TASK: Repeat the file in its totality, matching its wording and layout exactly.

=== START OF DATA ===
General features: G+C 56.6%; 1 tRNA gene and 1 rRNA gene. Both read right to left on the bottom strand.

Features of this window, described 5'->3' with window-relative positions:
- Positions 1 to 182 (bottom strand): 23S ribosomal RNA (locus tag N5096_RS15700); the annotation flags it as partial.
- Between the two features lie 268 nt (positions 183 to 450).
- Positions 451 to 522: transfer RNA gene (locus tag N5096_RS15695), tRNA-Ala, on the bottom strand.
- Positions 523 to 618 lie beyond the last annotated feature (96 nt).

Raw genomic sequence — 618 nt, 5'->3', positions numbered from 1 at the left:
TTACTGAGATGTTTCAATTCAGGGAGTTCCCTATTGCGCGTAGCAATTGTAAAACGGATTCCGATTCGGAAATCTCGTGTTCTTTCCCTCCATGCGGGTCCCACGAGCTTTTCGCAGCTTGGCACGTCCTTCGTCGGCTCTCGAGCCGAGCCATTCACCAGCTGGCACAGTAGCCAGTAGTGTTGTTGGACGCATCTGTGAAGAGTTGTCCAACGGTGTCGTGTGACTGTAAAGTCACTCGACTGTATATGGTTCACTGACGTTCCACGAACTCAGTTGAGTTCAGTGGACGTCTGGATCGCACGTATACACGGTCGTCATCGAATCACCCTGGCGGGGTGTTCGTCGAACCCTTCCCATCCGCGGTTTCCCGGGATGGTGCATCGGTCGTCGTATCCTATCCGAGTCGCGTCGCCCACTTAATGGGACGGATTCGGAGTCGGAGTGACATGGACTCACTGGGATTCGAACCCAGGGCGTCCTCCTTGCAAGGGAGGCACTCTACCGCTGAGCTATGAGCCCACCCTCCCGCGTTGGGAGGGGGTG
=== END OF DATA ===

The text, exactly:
General features: G+C 56.6%; 1 tRNA gene and 1 rRNA gene. Both read right to left on the bottom strand.

Features of this window, described 5'->3' with window-relative positions:
- Positions 1 to 182 (bottom strand): 23S ribosomal RNA (locus tag N5096_RS15700); the annotation flags it as partial.
- Between the two features lie 268 nt (positions 183 to 450).
- Positions 451 to 522: transfer RNA gene (locus tag N5096_RS15695), tRNA-Ala, on the bottom strand.
- Positions 523 to 618 lie beyond the last annotated feature (96 nt).

Raw genomic sequence — 618 nt, 5'->3', positions numbered from 1 at the left:
TTACTGAGATGTTTCAATTCAGGGAGTTCCCTATTGCGCGTAGCAATTGTAAAACGGATTCCGATTCGGAAATCTCGTGTTCTTTCCCTCCATGCGGGTCCCACGAGCTTTTCGCAGCTTGGCACGTCCTTCGTCGGCTCTCGAGCCGAGCCATTCACCAGCTGGCACAGTAGCCAGTAGTGTTGTTGGACGCATCTGTGAAGAGTTGTCCAACGGTGTCGTGTGACTGTAAAGTCACTCGACTGTATATGGTTCACTGACGTTCCACGAACTCAGTTGAGTTCAGTGGACGTCTGGATCGCACGTATACACGGTCGTCATCGAATCACCCTGGCGGGGTGTTCGTCGAACCCTTCCCATCCGCGGTTTCCCGGGATGGTGCATCGGTCGTCGTATCCTATCCGAGTCGCGTCGCCCACTTAATGGGACGGATTCGGAGTCGGAGTGACATGGACTCACTGGGATTCGAACCCAGGGCGTCCTCCTTGCAAGGGAGGCACTCTACCGCTGAGCTATGAGCCCACCCTCCCGCGTTGGGAGGGGGTG